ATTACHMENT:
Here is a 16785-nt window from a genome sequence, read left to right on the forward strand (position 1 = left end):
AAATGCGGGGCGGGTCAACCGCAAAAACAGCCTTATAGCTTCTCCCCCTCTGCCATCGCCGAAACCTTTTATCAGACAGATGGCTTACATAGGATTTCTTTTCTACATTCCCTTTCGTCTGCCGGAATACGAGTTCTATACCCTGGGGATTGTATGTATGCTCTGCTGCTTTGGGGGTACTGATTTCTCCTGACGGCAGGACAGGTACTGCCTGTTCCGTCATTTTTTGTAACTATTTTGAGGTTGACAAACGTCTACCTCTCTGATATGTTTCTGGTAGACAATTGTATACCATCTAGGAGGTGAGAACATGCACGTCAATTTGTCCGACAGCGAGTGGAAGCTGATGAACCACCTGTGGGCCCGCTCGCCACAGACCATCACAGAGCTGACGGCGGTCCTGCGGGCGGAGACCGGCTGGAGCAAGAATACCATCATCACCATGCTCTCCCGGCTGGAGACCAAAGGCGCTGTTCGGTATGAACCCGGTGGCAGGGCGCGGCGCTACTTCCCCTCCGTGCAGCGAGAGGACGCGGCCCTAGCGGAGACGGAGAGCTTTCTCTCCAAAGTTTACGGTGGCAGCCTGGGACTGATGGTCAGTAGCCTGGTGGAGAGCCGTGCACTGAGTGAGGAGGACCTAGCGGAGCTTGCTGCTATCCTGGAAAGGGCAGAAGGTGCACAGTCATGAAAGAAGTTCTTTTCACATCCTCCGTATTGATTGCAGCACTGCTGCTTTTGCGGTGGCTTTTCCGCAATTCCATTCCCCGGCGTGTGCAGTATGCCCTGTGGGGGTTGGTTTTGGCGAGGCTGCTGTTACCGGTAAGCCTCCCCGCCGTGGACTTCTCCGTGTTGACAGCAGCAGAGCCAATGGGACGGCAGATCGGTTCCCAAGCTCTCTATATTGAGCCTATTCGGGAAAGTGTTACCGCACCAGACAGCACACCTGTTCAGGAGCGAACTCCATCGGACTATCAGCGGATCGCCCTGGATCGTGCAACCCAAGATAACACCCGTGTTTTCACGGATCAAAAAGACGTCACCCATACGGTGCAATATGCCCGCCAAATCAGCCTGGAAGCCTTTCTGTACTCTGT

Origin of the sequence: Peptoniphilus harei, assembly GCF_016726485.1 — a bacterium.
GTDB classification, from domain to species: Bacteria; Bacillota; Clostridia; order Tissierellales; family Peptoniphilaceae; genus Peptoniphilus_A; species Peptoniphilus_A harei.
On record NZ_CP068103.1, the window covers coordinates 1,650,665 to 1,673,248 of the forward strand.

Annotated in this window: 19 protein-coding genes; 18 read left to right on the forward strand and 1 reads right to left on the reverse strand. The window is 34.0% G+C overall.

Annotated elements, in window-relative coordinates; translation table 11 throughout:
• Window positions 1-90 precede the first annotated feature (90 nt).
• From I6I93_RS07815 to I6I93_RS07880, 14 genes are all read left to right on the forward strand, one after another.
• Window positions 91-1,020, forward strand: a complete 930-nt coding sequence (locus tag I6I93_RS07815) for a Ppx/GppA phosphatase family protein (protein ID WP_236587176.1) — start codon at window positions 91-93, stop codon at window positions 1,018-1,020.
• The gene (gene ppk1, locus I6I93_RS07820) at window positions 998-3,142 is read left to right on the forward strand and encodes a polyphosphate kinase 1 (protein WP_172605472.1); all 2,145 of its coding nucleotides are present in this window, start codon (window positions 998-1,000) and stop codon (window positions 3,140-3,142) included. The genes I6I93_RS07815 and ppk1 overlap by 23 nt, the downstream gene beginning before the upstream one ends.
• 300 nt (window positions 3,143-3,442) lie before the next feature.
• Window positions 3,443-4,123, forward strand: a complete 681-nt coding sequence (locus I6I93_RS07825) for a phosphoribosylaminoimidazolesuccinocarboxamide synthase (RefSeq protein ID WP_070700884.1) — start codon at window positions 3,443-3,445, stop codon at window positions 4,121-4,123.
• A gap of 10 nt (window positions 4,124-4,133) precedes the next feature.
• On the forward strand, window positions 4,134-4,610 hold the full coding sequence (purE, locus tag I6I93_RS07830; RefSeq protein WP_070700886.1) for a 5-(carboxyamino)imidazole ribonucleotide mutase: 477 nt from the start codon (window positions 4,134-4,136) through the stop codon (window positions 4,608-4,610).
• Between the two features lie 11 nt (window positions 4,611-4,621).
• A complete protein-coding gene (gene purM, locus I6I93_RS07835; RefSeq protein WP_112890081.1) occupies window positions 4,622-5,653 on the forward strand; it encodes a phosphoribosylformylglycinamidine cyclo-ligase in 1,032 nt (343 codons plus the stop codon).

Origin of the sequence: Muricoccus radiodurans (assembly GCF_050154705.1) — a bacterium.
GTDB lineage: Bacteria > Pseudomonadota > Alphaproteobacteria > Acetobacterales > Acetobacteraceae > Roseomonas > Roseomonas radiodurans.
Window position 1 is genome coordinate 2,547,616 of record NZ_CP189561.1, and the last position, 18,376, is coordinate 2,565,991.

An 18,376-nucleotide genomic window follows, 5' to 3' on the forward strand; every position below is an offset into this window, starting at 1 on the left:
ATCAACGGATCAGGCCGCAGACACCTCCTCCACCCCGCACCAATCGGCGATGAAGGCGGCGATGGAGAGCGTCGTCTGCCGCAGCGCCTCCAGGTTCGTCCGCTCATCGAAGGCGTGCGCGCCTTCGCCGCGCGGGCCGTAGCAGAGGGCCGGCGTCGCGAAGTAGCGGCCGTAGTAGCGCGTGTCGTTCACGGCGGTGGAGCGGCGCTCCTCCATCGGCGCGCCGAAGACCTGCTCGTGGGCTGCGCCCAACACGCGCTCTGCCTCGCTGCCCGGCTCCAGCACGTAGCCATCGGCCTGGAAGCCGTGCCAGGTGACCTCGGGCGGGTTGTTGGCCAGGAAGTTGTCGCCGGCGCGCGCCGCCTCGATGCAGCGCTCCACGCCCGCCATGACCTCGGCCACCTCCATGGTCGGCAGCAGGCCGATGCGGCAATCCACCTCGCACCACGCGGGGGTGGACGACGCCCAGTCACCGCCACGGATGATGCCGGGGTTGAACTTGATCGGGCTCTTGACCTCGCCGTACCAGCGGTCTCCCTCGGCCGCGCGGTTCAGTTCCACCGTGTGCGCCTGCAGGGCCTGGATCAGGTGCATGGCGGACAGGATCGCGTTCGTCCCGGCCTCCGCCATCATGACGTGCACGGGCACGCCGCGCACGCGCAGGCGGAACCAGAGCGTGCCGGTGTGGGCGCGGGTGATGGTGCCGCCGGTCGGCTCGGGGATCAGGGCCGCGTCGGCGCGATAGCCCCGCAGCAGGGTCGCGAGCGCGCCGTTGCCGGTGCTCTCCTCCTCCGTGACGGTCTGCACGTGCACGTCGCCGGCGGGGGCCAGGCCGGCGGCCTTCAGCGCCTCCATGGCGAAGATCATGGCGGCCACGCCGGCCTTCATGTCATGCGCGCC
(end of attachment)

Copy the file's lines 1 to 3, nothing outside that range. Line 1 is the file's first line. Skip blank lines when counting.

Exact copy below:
Here is a 16785-nt window from a genome sequence, read left to right on the forward strand (position 1 = left end):
AAATGCGGGGCGGGTCAACCGCAAAAACAGCCTTATAGCTTCTCCCCCTCTGCCATCGCCGAAACCTTTTATCAGACAGATGGCTTACATAGGATTTCTTTTCTACATTCCCTTTCGTCTGCCGGAATACGAGTTCTATACCCTGGGGATTGTATGTATGCTCTGCTGCTTTGGGGGTACTGATTTCTCCTGACGGCAGGACAGGTACTGCCTGTTCCGTCATTTTTTGTAACTATTTTGAGGTTGACAAACGTCTACCTCTCTGATATGTTTCTGGTAGACAATTGTATACCATCTAGGAGGTGAGAACATGCACGTCAATTTGTCCGACAGCGAGTGGAAGCTGATGAACCACCTGTGGGCCCGCTCGCCACAGACCATCACAGAGCTGACGGCGGTCCTGCGGGCGGAGACCGGCTGGAGCAAGAATACCATCATCACCATGCTCTCCCGGCTGGAGACCAAAGGCGCTGTTCGGTATGAACCCGGTGGCAGGGCGCGGCGCTACTTCCCCTCCGTGCAGCGAGAGGACGCGGCCCTAGCGGAGACGGAGAGCTTTCTCTCCAAAGTTTACGGTGGCAGCCTGGGACTGATGGTCAGTAGCCTGGTGGAGAGCCGTGCACTGAGTGAGGAGGACCTAGCGGAGCTTGCTGCTATCCTGGAAAGGGCAGAAGGTGCACAGTCATGAAAGAAGTTCTTTTCACATCCTCCGTATTGATTGCAGCACTGCTGCTTTTGCGGTGGCTTTTCCGCAATTCCATTCCCCGGCGTGTGCAGTATGCCCTGTGGGGGTTGGTTTTGGCGAGGCTGCTGTTACCGGTAAGCCTCCCCGCCGTGGACTTCTCCGTGTTGACAGCAGCAGAGCCAATGGGACGGCAGATCGGTTCCCAAGCTCTCTATATTGAGCCTATTCGGGAAAGTGTTACCGCACCAGACAGCACACCTGTTCAGGAGCGAACTCCATCGGACTATCAGCGGATCGCCCTGGATCGTGCAACCCAAGATAACACCCGTGTTTTCACGGATCAAAAAGACGTCACCCATACGGTGCAATATGCCCGCCAAATCAGCCTGGAAGCCTTTCTGTACTCTGT

Origin of the sequence: Peptoniphilus harei, assembly GCF_016726485.1 — a bacterium.